Information Design Watch
December 8, 2003, 9:49 am
The value of maps and other visuals, even when generated by an information-gathering process, may be more artistic than informational:
“A project to create a comprehensive graphical representation of the Internet in just one day…has already produced some eye-catching images.”
The sheer complexity of some representations makes them hard to use analytically. By using labeling or filtering mechanisms, one can begin drawing information out of such complexity. In the instance of the Opte project described above, an option to display IP addresses along a traceroute (via a preset preference, or, for an interactive display, by mouseclick), would begin to make the Internet map more maplike. More information on the Opte project is at http://www.opte.org/.
December 8, 2003, 9:47 am
When footnotes are URLS, footnotes disappear. Faster than you may think:
“In research described in the journal Science last month, the team looked at footnotes from scientific articles in three major journals — the New England Journal of Medicine, Science and Nature — at three months, 15 months and 27 months after publication. The prevalence of inactive Internet references grew during those intervals from 3.8 percent to 10 percent to 13 percent.”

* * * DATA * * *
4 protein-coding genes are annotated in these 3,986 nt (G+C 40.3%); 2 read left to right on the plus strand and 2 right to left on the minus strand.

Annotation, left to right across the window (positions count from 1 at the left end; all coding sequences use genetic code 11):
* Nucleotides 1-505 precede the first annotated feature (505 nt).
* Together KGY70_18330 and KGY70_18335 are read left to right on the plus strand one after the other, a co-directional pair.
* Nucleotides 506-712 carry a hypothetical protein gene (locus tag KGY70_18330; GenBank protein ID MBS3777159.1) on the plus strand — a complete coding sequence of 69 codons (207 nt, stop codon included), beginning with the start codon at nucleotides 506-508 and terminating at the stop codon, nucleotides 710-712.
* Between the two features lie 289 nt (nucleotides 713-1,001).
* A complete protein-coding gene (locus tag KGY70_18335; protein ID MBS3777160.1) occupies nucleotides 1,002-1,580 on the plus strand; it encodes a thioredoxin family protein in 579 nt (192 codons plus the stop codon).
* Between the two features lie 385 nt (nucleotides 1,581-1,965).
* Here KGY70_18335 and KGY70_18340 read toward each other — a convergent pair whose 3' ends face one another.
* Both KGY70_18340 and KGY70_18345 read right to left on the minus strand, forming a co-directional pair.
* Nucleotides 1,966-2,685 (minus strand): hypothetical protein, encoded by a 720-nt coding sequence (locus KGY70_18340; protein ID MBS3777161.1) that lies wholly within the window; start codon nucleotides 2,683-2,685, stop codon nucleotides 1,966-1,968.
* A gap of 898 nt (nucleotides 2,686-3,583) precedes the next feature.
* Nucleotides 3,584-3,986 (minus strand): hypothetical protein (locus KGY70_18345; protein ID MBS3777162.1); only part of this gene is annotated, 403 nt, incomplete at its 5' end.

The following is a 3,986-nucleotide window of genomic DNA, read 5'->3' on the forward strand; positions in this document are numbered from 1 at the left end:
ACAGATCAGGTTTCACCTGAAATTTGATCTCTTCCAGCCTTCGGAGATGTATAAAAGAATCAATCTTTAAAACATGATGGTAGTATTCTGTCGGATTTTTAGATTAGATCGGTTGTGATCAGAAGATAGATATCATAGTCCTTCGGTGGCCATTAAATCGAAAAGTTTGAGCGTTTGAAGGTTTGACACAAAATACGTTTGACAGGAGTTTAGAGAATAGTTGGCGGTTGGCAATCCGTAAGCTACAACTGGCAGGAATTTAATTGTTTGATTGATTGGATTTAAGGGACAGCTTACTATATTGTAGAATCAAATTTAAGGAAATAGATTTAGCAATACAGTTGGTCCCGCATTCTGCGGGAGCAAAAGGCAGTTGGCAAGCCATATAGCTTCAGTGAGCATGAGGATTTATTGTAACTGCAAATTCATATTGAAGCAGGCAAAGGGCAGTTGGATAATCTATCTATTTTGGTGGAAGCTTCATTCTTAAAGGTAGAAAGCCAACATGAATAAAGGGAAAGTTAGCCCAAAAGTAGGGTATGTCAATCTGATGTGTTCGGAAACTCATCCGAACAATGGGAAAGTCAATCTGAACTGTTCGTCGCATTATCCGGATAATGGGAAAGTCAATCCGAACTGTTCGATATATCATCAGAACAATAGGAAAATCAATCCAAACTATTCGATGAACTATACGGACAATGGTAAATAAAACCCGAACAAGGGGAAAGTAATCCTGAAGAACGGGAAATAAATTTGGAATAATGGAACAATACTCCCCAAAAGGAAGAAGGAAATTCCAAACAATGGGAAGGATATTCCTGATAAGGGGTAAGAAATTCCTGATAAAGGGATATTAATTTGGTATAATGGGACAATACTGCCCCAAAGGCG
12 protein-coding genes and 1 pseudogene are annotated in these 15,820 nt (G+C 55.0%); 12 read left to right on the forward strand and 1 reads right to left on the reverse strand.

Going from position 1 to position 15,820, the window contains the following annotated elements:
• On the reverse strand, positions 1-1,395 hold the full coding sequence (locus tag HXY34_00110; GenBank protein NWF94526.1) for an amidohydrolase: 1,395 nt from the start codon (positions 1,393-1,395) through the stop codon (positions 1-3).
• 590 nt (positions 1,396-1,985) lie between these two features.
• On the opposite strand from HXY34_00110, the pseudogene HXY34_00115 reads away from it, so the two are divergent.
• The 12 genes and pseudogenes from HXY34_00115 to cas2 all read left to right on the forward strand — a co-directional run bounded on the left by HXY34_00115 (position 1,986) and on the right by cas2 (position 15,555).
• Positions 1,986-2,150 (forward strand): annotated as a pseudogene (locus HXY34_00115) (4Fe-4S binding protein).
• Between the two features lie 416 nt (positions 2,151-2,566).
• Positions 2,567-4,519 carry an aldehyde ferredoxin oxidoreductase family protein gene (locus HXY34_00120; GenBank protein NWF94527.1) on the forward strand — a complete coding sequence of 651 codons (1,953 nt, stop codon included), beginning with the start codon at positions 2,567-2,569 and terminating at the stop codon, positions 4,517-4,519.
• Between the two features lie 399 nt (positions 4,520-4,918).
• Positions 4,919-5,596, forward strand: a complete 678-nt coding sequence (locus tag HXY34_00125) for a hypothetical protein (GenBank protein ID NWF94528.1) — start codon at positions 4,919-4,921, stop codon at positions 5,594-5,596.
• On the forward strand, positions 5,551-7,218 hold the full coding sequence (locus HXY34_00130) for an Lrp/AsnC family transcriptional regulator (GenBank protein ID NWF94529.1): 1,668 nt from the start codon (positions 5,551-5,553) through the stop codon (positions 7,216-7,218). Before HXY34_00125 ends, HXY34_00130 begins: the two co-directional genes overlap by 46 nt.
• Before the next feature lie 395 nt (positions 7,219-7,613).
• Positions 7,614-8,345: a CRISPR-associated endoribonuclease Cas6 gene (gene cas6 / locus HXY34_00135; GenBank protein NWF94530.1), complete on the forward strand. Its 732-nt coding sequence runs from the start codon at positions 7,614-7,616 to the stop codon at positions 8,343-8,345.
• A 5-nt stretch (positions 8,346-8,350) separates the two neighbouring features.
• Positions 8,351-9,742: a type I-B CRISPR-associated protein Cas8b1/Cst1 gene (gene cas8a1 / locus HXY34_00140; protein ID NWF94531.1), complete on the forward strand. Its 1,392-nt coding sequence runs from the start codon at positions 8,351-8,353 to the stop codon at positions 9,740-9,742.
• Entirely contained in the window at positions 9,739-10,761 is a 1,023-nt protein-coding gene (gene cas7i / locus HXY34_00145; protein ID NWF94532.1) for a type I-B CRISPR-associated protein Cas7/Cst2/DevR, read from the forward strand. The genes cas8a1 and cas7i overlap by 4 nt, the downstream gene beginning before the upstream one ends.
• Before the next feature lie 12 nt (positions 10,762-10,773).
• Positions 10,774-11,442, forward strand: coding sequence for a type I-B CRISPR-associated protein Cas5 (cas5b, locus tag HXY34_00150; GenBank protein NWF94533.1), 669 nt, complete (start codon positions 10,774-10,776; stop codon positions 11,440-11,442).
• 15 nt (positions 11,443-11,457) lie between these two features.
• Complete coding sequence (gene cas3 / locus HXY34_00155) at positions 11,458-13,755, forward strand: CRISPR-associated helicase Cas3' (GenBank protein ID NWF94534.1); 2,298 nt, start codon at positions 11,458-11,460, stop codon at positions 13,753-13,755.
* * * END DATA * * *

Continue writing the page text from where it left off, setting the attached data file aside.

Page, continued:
Mentioned in the article is the digital object identifier system known as DOI. This is a system we’ve seen used effectively in our work for scientific publishers. The DOI web site is http://www.doi.org/.
December 8, 2003, 9:45 am
David Byrne has learned to love it:
“Although I began by making fun of the medium, I soon realized I could actually create things that were beautiful. I could bend the program to my own whim and use it as an artistic agent.”
Edward Tufte believes it is an evil program:
“Power corrupts, PowerPoint corrupts absolutely.”
Our take? By importing images and objects (including Flash movies) we can make our presentations as customized as we like. Even Tufte admits that PowerPoint “is a competent slide manager.” Furthermore, we have found PowerPoint quite useful for making wireframes (page schematics). It is sufficiently flexible, accommodates notes, and everyone has it (unlike Visio, for example), so clients can circulate documents easily within their organizations.